N.D. voters to decide four measures on June 12Under the present Constitution, legislators are prohibited from being appointed to any state office for which the salary has been increased.
By: Lloyd Omdahl, Columnist, The Jamestown Sun
Legislator Eligibility for Office
Under the present Constitution, legislators are prohibited from being appointed to any state office for which the salary has been increased. Since the Legislature routinely gives across-the-board raises to state employees, all legislators are automatically excluded from consideration for a state office when they provide these raises.
Adoption of Measure 1 would make it possible for legislators to be appointed, provided the office under consideration did not get a raise higher than that given all state employees.
Since legislators are some of the most qualified candidates for state appointments, this restriction has kept many of them from considering careers in the executive branch and has denied the executive branch their services.
This is a good amendment and deserves a “yes” vote.
Repeal of the Property Tax
This proposed constitutional amendment would abolish the property tax for all county, city, school township and other local governments and require the Legislature to make up the $800 million annual loss with state taxes under a formula to be devised later.
Every political subdivision probably would be required to submit its annual budget to some legislative entity for funding at the state level. Or the other option would be a blanket formula that would be a “one-size-fits-all” in which some local governments would get more and some get less than what they now get in property taxes.
In either case, local control would be sacrificed. This measure has no redeeming qualities and should be defeated with a big “no” vote.
Religious Right to Act or Not to Act
Under this measure, an individual may decide whether to act or not to act on the basis of “sincerely-held religious belief” unless the government demonstrates a substantial compelling interest to require otherwise. It should be assumed that the meaning of a “sincerely-held religious belief” would be a matter of frequent dispute and could include any form of real or unreal professed faith.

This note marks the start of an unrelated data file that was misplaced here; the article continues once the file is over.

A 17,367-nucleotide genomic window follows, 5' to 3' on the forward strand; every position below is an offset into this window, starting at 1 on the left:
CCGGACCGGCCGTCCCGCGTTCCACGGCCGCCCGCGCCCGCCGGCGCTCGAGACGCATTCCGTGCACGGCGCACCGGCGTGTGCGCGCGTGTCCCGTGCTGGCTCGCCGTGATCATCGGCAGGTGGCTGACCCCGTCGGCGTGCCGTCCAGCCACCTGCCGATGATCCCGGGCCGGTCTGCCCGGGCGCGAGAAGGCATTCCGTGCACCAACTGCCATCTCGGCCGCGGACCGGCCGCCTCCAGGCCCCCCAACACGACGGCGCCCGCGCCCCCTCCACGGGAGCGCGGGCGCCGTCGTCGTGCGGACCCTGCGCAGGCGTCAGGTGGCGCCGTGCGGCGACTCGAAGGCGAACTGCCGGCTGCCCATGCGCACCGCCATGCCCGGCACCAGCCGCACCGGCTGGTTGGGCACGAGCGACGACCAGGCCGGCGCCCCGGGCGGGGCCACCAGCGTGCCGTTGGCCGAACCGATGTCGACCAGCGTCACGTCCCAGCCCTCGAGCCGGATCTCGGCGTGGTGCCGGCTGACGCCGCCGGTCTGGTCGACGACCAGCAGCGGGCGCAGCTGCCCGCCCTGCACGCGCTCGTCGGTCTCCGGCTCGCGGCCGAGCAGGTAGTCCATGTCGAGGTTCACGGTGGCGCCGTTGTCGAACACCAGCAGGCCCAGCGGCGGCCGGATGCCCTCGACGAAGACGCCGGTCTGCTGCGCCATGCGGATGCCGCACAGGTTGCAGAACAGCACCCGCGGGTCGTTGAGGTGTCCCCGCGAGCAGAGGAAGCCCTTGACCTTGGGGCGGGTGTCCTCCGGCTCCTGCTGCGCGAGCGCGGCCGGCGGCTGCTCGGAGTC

The measure also covers withholding benefits, assessing penalties, exclusion from programs, and access to facilities, whatever all of that would mean in implementation.
At this juncture, this measure is a pig-in-the-poke. We have heard a variety of speculations about the possible applications but we have heard nothing about the specific intent of this measure. What will it be used for?
The sponsors must have clear intentions but they have not explained how this would be applied in North Dakota. They have not proved their case for adopting this national one-size-fits-all-states measure. It deserves a “no” vote until the need can be demonstrated.
The Constitution already guarantees us religious freedom.
Fighting Sioux Logo
There has been considerable confusion about this measure because it refers to the law that was passed in the 2011 special session repealing the law requiring the Sioux nickname and logo at the University of North Dakota.
The measure would be easiest to understand if we kept our focus on the law. The real question on the ballot is this: shall the law repealing the Sioux logo be kept — yes or no?
A “yes” vote says that we want to keep this law that eliminates the logo; a “no” vote means we don’t want to keep this law but want to go back to the law that required use of the logo.
A “no” vote would have devastating consequences for the new Division I athletic program at UND. The NCAA will proceed with its mandates, regardless of what happens to this measure.
Therefore, a “yes” vote is needed to save the university’s athletic program.
(Lloyd Omdahl, of Grand Forks, is a former lieutenant governor, state tax commissioner and state budget director)